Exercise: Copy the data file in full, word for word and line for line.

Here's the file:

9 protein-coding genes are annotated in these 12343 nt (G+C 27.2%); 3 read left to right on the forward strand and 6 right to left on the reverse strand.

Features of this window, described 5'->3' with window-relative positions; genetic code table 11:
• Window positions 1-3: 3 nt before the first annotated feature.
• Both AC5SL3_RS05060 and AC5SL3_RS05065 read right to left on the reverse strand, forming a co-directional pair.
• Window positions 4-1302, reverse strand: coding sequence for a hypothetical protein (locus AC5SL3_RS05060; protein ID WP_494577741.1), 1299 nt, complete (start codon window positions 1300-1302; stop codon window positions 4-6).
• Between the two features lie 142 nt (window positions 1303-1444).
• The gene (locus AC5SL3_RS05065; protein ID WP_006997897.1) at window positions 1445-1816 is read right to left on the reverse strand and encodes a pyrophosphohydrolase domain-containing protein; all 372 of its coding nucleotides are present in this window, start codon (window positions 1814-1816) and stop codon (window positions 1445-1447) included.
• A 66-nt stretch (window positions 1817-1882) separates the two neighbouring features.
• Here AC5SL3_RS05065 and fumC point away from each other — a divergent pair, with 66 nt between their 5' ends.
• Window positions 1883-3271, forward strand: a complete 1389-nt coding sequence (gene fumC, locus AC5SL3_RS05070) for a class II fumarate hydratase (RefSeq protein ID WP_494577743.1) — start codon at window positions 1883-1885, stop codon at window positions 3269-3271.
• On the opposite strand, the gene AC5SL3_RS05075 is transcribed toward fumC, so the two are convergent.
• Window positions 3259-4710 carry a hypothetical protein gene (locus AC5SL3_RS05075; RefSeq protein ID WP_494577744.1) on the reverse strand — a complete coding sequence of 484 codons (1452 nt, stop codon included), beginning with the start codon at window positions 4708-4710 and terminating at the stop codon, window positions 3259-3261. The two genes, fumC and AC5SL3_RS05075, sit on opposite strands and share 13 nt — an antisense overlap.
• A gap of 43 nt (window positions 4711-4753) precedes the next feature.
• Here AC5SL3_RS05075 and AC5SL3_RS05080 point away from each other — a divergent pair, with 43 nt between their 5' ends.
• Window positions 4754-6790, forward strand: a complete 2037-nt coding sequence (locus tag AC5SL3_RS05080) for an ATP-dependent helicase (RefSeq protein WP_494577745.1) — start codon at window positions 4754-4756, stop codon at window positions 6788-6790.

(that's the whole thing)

9 protein-coding genes are annotated in these 12343 nt (G+C 27.2%); 3 read left to right on the forward strand and 6 right to left on the reverse strand.

Features of this window, described 5'->3' with window-relative positions; genetic code table 11:
• Window positions 1-3: 3 nt before the first annotated feature.
• Both AC5SL3_RS05060 and AC5SL3_RS05065 read right to left on the reverse strand, forming a co-directional pair.
• Window positions 4-1302, reverse strand: coding sequence for a hypothetical protein (locus AC5SL3_RS05060; protein ID WP_494577741.1), 1299 nt, complete (start codon window positions 1300-1302; stop codon window positions 4-6).
• Between the two features lie 142 nt (window positions 1303-1444).
• The gene (locus AC5SL3_RS05065; protein ID WP_006997897.1) at window positions 1445-1816 is read right to left on the reverse strand and encodes a pyrophosphohydrolase domain-containing protein; all 372 of its coding nucleotides are present in this window, start codon (window positions 1814-1816) and stop codon (window positions 1445-1447) included.
• A 66-nt stretch (window positions 1817-1882) separates the two neighbouring features.
• Here AC5SL3_RS05065 and fumC point away from each other — a divergent pair, with 66 nt between their 5' ends.
• Window positions 1883-3271, forward strand: a complete 1389-nt coding sequence (gene fumC, locus AC5SL3_RS05070) for a class II fumarate hydratase (RefSeq protein ID WP_494577743.1) — start codon at window positions 1883-1885, stop codon at window positions 3269-3271.
• On the opposite strand, the gene AC5SL3_RS05075 is transcribed toward fumC, so the two are convergent.
• Window positions 3259-4710 carry a hypothetical protein gene (locus AC5SL3_RS05075; RefSeq protein ID WP_494577744.1) on the reverse strand — a complete coding sequence of 484 codons (1452 nt, stop codon included), beginning with the start codon at window positions 4708-4710 and terminating at the stop codon, window positions 3259-3261. The two genes, fumC and AC5SL3_RS05075, sit on opposite strands and share 13 nt — an antisense overlap.
• A gap of 43 nt (window positions 4711-4753) precedes the next feature.
• Here AC5SL3_RS05075 and AC5SL3_RS05080 point away from each other — a divergent pair, with 43 nt between their 5' ends.
• Window positions 4754-6790, forward strand: a complete 2037-nt coding sequence (locus tag AC5SL3_RS05080) for an ATP-dependent helicase (RefSeq protein WP_494577745.1) — start codon at window positions 4754-4756, stop codon at window positions 6788-6790.